8 Rules of Thumb for Saving and Retirement
Financial planning still requires some math Sometimes the best advice is the simplest. After all, if it wasn't short and sweet, "stop, drop and roll" probably wouldn't do much for someone on fire. In the same way, financial rules of thumb are useful to many Americans who can't or won't make time for complete and in-depth financial planning.
"Rules of thumb are generally useful for most households, because we found through our research that simplicity is good, (and) that complexity is really the enemy of good household financial decision-making," says Michael Finke, associate professor of personal financial planning at Texas Tech University in Lubbock, Texas.
But while they're useful as rough guidelines for day-to-day financial decisions on saving, investing and retirement, rules of thumb often oversimplify complex issues in ways that can harm long-term financial prospects, says Certified Financial Planner Steve Pomeranz, host of "On the Money" on National Public Radio affiliate WXEL-FM in Boynton Beach, Fla.
"In order for you to do it right, you've still got to do the math, and that's the problem with a rule of thumb. It prevents you from doing the necessary math," says Pomeranz.
How much house can you afford?
The rule: You shouldn't buy a house that costs more than 2 years' worth of your income.
Why it works: During the wild years of the housing boom, consumers seemed to stop grounding their housing decisions in income. This rule can help remind consumers that income should be a primary criterion when deciding how much to pay for a house.
Grain of salt: One problem with this rule is it doesn't take into account how housing costs can fluctuate based on interest rates, says Pomeranz. For instance, a house that costs 2 times your income may be unaffordable in a high-rate environment but easy to pull off in a low-rate environment, says Pomeranz.
A better guide to whether to buy a home is rental prices in your area, says Finke. If you could rent a home that meets your needs for less than it would cost to buy and maintain a home, then renting is a no-brainer, he says.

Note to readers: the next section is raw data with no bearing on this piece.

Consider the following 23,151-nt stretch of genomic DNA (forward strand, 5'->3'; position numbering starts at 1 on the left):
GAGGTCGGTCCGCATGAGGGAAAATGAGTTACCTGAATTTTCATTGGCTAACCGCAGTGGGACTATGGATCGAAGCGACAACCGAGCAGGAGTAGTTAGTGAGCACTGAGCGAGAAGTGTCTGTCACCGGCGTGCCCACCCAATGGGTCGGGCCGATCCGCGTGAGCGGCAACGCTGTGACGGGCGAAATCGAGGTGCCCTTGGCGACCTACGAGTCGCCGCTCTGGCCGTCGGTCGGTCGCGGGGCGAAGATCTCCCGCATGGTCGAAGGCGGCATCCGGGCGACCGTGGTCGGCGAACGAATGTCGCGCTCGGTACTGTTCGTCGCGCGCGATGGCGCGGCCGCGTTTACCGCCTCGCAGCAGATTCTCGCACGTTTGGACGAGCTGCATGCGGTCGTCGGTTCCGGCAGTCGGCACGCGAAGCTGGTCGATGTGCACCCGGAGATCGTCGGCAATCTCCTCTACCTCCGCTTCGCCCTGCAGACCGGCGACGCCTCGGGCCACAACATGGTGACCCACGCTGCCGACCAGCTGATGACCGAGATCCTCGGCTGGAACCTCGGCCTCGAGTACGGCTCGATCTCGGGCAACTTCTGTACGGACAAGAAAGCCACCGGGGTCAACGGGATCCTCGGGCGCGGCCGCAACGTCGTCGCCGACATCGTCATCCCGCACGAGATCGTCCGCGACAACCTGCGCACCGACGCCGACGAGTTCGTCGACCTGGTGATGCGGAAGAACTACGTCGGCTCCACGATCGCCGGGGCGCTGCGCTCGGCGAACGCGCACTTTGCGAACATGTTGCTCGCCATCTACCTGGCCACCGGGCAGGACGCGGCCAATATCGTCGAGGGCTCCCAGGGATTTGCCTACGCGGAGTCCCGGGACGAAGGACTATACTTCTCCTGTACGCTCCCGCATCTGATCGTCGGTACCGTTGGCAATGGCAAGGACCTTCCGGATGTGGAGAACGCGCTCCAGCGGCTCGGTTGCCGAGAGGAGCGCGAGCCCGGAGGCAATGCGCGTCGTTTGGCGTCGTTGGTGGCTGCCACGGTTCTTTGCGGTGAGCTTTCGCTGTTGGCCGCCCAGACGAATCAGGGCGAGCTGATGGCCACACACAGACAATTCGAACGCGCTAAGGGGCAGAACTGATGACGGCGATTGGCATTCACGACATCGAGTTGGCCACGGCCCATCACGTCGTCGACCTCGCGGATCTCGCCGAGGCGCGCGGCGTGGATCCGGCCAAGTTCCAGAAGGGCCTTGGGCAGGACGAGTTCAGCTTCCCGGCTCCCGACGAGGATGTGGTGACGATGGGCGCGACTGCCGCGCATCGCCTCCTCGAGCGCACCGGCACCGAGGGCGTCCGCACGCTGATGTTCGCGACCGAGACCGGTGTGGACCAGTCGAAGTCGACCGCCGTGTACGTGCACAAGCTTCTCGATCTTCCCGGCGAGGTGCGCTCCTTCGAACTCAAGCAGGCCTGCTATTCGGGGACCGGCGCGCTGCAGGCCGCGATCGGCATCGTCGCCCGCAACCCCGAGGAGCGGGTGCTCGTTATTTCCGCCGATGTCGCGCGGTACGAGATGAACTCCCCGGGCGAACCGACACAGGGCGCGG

Stocks vs. bonds
The rule: The percentage of your portfolio invested in bonds should equal your age.
Why it works: Famously repeated by Vanguard founder John Bogle, this rule of thumb helps investors keep in mind that their portfolios need to change as they age, becoming more focused on avoiding risk in their investing than on higher growth. That's because older people have less time to recover from stock market shocks than younger people.
Grain of salt: As you enter retirement, taking all your money out of stocks could slow the growth of your portfolio too much, preventing you from keeping pace with inflation and possibly depleting your retirement savings, says Pomeranz.
The rule: To make sure your retirement lasts, never withdraw more than 4 percent a year.
Why it works: This simple formula has proven accurate over time, helping people easily figure out a guideline for how much they should withdraw so as not to exhaust their retirement savings, says Baughman.
Grain of salt: Be sure to track how your portfolio is doing. If it takes a hit, adjust your withdrawals downward. Withdrawing 4 percent of what your portfolio used to be worth is a good way to deplete it quickly, says Pomeranz.
Finke says another potential danger is that you won't live long enough to justify withdrawing only 4 percent of your savings, and that you'll miss out on taking vacations, making charitable contributions and giving gifts to family members. Finke says a better solution may be to use part of your retirement funds to buy an annuity or other insurance product to provide a base of lifelong income, allowing you to draw from your retirement funds more freely.
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